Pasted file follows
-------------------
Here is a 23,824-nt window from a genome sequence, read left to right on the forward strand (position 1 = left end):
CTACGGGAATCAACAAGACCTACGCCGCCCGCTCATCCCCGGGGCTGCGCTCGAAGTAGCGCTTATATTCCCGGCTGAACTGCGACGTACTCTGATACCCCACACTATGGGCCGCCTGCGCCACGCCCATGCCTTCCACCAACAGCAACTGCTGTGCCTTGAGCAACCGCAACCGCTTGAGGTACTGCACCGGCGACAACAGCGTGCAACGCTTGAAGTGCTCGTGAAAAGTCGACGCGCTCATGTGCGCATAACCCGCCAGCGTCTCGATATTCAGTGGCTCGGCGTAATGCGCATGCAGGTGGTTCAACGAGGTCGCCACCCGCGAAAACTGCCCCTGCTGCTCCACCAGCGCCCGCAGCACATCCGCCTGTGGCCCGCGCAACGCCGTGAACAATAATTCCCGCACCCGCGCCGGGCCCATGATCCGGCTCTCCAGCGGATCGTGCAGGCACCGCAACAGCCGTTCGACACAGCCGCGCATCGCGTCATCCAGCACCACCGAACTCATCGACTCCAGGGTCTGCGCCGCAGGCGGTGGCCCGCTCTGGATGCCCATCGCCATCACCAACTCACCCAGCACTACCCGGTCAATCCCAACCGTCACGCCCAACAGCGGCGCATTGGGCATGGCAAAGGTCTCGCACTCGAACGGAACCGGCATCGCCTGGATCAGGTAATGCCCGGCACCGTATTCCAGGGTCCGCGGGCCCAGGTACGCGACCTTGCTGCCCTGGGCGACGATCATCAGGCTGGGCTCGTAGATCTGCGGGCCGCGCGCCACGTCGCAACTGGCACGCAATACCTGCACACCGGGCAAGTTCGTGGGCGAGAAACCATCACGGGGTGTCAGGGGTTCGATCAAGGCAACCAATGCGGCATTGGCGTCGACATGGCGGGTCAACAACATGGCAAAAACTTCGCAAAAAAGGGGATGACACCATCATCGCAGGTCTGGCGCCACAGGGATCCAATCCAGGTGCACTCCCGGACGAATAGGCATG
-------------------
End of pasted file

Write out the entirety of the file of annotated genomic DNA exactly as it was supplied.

Here is a 23,824-nt window from a genome sequence, read left to right on the forward strand (position 1 = left end):
CTACGGGAATCAACAAGACCTACGCCGCCCGCTCATCCCCGGGGCTGCGCTCGAAGTAGCGCTTATATTCCCGGCTGAACTGCGACGTACTCTGATACCCCACACTATGGGCCGCCTGCGCCACGCCCATGCCTTCCACCAACAGCAACTGCTGTGCCTTGAGCAACCGCAACCGCTTGAGGTACTGCACCGGCGACAACAGCGTGCAACGCTTGAAGTGCTCGTGAAAAGTCGACGCGCTCATGTGCGCATAACCCGCCAGCGTCTCGATATTCAGTGGCTCGGCGTAATGCGCATGCAGGTGGTTCAACGAGGTCGCCACCCGCGAAAACTGCCCCTGCTGCTCCACCAGCGCCCGCAGCACATCCGCCTGTGGCCCGCGCAACGCCGTGAACAATAATTCCCGCACCCGCGCCGGGCCCATGATCCGGCTCTCCAGCGGATCGTGCAGGCACCGCAACAGCCGTTCGACACAGCCGCGCATCGCGTCATCCAGCACCACCGAACTCATCGACTCCAGGGTCTGCGCCGCAGGCGGTGGCCCGCTCTGGATGCCCATCGCCATCACCAACTCACCCAGCACTACCCGGTCAATCCCAACCGTCACGCCCAACAGCGGCGCATTGGGCATGGCAAAGGTCTCGCACTCGAACGGAACCGGCATCGCCTGGATCAGGTAATGCCCGGCACCGTATTCCAGGGTCCGCGGGCCCAGGTACGCGACCTTGCTGCCCTGGGCGACGATCATCAGGCTGGGCTCGTAGATCTGCGGGCCGCGCGCCACGTCGCAACTGGCACGCAATACCTGCACACCGGGCAAGTTCGTGGGCGAGAAACCATCACGGGGTGTCAGGGGTTCGATCAAGGCAACCAATGCGGCATTGGCGTCGACATGGCGGGTCAACAACATGGCAAAAACTTCGCAAAAAAGGGGATGACACCATCATCGCAGGTCTGGCGCCACAGGGATCCAATCCAGGTGCACTCCCGGACGAATAGGCATG